Polish PM accuses Kremlin of masterminding migrant crisis
Mateusz Morawiecki, the Polish prime minister, has accused Moscow of pursuing an imperial policy and instigating a migration crisis on the Polish-Belarusian border.
The prime minister made the accusation while presenting a report on the situation at the Polish-Belarusian border in parliament on Tuesday.
Morawiecki said that "Russia's imperial policy is progressing and Moscow's subsequent steps are spread over time."
According to Morawiecki, Belarusian President Alexander Lukashenko is a mere tool in the hands of Russian President Vladimir Putin, who wants to restore Russia's global position.
"It is the first such situation in 30 years when we can say that the security and integrity of our borders are being so brutally attacked and tested," the prime minister said.
Morawiecki also appealed for unity across the Polish political scene, saying politicians should forget "who is from a left-wing, right-wing, liberal, conservative or any other party."
"Although the Sejm (lower house of parliament - PAP) is a place where different positions are subject to dispute, today only one interest should dominate here, the national interest of Poland," he said.
Interior Minister Mariusz Kamiński said that Poland was being subjected to a hybrid war from the east, whose aim was to stir up internal conflicts and create rifts in Polish society.
"The aim is to create as big an internal conflict as possible among Poles, politicians, and to polarise us," Kamiński said. "For us to jump down one another's throats, fight and show our weakness in a situation of danger."
The opposition parties supported the government's national security arguments and agreed the crisis had its origins in Minsk and Moscow, but they also said the government had made mistakes in handling the crisis and failed to ensure strong international support.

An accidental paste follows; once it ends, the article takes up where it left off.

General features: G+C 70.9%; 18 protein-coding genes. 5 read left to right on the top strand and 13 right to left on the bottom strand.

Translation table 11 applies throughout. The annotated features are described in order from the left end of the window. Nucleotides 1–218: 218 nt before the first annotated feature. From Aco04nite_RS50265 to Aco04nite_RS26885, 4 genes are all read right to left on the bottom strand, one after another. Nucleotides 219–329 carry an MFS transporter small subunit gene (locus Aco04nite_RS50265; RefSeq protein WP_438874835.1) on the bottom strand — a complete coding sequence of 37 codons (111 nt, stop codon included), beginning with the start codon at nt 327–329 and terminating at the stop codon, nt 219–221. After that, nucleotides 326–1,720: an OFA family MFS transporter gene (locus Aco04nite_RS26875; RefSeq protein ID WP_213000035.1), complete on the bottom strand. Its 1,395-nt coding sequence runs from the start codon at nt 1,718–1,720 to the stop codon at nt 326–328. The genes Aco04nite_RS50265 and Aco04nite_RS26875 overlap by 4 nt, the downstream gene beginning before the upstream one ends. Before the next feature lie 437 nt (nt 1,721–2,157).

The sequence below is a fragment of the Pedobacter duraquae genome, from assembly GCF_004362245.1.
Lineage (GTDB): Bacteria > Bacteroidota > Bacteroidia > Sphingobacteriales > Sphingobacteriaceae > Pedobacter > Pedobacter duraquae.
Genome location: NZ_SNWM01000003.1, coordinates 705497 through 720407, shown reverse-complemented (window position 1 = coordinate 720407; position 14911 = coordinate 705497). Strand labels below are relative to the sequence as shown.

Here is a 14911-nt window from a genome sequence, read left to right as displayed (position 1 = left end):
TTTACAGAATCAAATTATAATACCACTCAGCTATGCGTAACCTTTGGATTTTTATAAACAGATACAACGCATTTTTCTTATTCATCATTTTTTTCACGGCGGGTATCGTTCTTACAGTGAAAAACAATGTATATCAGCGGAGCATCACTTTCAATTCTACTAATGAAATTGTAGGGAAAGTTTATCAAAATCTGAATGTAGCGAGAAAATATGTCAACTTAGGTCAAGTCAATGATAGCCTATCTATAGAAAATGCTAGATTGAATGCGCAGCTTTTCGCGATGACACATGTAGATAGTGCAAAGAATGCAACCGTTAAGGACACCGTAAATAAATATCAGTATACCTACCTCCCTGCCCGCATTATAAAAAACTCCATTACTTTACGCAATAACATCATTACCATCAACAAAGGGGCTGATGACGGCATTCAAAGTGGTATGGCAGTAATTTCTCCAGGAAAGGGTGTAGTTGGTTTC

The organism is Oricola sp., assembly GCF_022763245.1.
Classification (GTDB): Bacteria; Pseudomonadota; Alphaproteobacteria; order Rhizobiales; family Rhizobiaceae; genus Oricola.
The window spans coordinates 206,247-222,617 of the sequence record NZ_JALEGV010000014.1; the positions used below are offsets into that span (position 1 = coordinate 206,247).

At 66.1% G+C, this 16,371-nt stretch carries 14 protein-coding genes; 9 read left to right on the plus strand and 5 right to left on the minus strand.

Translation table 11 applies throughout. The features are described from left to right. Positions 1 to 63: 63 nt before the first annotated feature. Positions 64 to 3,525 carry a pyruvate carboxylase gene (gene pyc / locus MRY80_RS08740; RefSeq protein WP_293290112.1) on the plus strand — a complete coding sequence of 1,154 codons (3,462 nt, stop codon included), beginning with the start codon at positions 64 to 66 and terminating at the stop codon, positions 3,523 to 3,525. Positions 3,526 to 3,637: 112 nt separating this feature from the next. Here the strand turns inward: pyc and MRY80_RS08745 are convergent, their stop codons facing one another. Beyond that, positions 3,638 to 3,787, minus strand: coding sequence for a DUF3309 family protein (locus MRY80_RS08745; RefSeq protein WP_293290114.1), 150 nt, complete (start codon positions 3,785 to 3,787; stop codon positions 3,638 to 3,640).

Włodzimierz Czarzasty, leader of The Left, admitted that Poland must protect its borders, but said that "every migrant who manages to cross this protected border should receive help in Poland."
He also said the push-back tactic that Poland uses, in which illegal migrants are sent back to Belarus, is a violation of international law and called it a "disgrace" when such actions affect women and children.
Tomasz Siemoniak, a Civic Platform member and former defence minister, has suggested that Justice Minister Zbigniew Ziobro, known for his strong anti-EU stance, should give the prime minister "a hundred days of peace in EU matters" to facilitate better EU support for Poland.
Władysław Kosiniak-Kamysz, head of the pro-agrarian Polish People's Party, said that the prime minister should have sent a motion to call a meeting of the European Council a long time ago.
"The involvement of all EU structures and experience is required, for example from (EU border agency - PAP) Frontex," Kosiniak-Kamysz said.
Poland, Lithuania and Latvia have accused the government of Alexander Lukashenko, the Belarusian president, of bringing migrants from the Middle East and Africa, and then pushing them across the EU border in an effort to destabilise the EU in retaliation for sanctions that Brussels has imposed on Minsk.